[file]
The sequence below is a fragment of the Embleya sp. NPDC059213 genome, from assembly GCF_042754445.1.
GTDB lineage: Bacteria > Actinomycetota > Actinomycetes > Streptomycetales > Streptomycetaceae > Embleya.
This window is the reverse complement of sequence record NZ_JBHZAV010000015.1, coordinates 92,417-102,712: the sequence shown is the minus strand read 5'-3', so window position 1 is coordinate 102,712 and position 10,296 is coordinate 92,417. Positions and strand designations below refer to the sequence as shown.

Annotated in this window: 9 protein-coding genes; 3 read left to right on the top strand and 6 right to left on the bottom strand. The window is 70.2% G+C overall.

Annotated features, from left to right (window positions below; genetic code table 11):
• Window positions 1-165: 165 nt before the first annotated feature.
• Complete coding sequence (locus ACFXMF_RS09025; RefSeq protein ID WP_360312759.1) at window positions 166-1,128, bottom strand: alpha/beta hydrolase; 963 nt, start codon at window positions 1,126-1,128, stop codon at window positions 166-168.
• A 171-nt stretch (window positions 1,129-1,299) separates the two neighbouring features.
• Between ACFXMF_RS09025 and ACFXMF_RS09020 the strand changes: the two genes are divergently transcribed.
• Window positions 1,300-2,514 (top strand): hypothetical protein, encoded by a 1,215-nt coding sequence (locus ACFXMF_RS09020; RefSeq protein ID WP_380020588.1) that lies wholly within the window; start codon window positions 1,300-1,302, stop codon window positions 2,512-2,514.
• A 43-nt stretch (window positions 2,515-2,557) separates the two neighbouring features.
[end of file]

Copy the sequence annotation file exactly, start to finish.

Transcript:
The sequence below is a fragment of the Embleya sp. NPDC059213 genome, from assembly GCF_042754445.1.
GTDB lineage: Bacteria > Actinomycetota > Actinomycetes > Streptomycetales > Streptomycetaceae > Embleya.
This window is the reverse complement of sequence record NZ_JBHZAV010000015.1, coordinates 92,417-102,712: the sequence shown is the minus strand read 5'-3', so window position 1 is coordinate 102,712 and position 10,296 is coordinate 92,417. Positions and strand designations below refer to the sequence as shown.

Annotated in this window: 9 protein-coding genes; 3 read left to right on the top strand and 6 right to left on the bottom strand. The window is 70.2% G+C overall.

Annotated features, from left to right (window positions below; genetic code table 11):
• Window positions 1-165: 165 nt before the first annotated feature.
• Complete coding sequence (locus ACFXMF_RS09025; RefSeq protein ID WP_360312759.1) at window positions 166-1,128, bottom strand: alpha/beta hydrolase; 963 nt, start codon at window positions 1,126-1,128, stop codon at window positions 166-168.
• A 171-nt stretch (window positions 1,129-1,299) separates the two neighbouring features.
• Between ACFXMF_RS09025 and ACFXMF_RS09020 the strand changes: the two genes are divergently transcribed.
• Window positions 1,300-2,514 (top strand): hypothetical protein, encoded by a 1,215-nt coding sequence (locus ACFXMF_RS09020; RefSeq protein ID WP_380020588.1) that lies wholly within the window; start codon window positions 1,300-1,302, stop codon window positions 2,512-2,514.
• A 43-nt stretch (window positions 2,515-2,557) separates the two neighbouring features.